Responding to a lawsuit filed against the Department of Justice in April, by the American Oversight group, Attorney General Jeff Sessions released a government form Thursday regarding contacts he has had with foreign nationals… but much of the form was reportedly blank and did not list any foreign contacts.
Sessions has been pounded over a meeting he had with Russian ambassador Sergey Kislyak in 2016, but has stated it was only in his capacity as a Senator and had nothing to do with the presidential election.
In congressional testimony in June, Sessions adamantly denied that he ever colluded with Russian officials or had any conversations with foreign officials concerning any type of interference with a presidential campaign.
Since he was active in the the Trump campaign, Sessions recused himself from any federal investigation into the allegations about Russia meddling in the presidential election.
Thursday, Sessions released the requested government form SF-86, indicating he had no immediate contact with any foreign government or its representatives in the past seven years.
On the form, the box is checked “No” which asks, “Have you or any member of your immediate family in the past seven years had any contact with a foreign government, its establishment (such as embassy, consulate, agency, military service, intelligence or security service, etc.) or its representatives, whether inside or outside the U.S.?”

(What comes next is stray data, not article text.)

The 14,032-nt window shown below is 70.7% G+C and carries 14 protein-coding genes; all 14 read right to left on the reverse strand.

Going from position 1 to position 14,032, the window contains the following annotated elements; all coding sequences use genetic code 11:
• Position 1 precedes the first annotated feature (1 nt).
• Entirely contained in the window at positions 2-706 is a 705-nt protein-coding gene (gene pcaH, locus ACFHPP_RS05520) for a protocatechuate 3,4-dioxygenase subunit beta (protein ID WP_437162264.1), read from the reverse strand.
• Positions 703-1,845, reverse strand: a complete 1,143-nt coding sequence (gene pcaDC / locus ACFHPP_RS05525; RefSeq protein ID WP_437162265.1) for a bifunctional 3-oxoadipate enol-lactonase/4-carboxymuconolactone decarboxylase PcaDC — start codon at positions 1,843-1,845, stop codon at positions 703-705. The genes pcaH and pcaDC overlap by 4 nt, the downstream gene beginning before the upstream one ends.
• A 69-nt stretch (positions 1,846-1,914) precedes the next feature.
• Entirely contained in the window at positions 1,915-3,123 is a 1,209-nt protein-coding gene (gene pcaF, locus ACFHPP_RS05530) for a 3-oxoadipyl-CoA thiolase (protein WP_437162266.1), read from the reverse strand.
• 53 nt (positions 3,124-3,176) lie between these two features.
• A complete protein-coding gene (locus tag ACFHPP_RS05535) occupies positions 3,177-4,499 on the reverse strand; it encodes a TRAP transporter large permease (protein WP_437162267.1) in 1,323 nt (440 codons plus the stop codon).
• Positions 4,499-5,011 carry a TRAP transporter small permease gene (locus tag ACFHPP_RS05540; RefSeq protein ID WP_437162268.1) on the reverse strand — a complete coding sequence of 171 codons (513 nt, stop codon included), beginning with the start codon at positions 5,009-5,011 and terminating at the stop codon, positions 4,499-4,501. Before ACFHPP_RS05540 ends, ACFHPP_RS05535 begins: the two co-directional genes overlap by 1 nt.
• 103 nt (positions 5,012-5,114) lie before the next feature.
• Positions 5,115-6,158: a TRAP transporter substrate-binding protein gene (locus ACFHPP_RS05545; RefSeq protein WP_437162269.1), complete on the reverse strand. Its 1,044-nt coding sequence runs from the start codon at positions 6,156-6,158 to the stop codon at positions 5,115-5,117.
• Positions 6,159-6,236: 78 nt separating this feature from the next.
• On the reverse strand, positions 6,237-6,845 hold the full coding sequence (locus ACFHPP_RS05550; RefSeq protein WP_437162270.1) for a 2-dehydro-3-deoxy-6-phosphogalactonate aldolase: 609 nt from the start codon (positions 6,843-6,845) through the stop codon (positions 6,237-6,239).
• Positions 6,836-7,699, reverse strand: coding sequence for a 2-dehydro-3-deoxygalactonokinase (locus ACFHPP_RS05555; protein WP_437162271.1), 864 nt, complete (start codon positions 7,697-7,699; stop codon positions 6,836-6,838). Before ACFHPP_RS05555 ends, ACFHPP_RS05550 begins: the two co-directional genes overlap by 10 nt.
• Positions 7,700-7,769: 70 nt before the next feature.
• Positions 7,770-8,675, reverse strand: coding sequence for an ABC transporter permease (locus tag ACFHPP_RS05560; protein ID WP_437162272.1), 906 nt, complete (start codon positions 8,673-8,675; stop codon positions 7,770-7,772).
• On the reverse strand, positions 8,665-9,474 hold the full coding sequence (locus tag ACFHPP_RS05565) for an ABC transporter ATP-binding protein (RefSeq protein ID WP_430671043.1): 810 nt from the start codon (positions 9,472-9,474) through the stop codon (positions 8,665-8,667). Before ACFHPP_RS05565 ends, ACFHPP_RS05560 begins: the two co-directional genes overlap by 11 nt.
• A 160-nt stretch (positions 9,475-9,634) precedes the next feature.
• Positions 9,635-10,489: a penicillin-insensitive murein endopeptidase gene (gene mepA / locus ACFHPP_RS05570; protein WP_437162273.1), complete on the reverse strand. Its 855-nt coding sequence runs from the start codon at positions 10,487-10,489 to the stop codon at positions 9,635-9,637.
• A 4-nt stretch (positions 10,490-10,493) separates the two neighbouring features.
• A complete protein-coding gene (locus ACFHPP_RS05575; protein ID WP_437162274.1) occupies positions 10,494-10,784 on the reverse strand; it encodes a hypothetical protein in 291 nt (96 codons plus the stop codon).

Additional details are redacted under a privacy exemption.
Justice Department spokesman Ian Prior said regarding the released document:
“As a United States Senator, the Attorney General met hundreds, if not thousands, of foreign dignitaries and their staff. In filling out the SF-86 form, the Attorney General’s staff consulted with those familiar with the process, as well as the FBI investigator handling the background check, and was instructed not to list meetings with foreign dignitaries and their staff connected with his Senate activities.”
American Oversight is a new watchdog group formed in March by a group of lawyers who have teamed up to track the Trump administration’s ethics and “expose potential conflicts and missteps.” It’s executive director is Austin Evers, a former State Department lawyer in the Obama administration.
Responding to the released document, Evers accused Sessions of lying and making a false statement:
“It’s one thing to know that the Attorney General lied on his security clearance form, but it’s another to see a potential felony in black and white,” Evers said. “Mr. Sessions has advised federal prosecutors across the country to charge defendants with the most serious crimes, carrying the toughest penalties. Special Counsel Robert Mueller should take him at his word.”
He continued, “Making false statements in a security clearance application can be a felony, and American Oversight is deeply concerned that Trump administration political appointees may be interfering in the FOIA process to protect the Attorney General from the release of potentially incriminating information.”
Sessions and the DOJ also just released a notice about their recent investigation into the largest healthcare fraud bust in the nation’s history.
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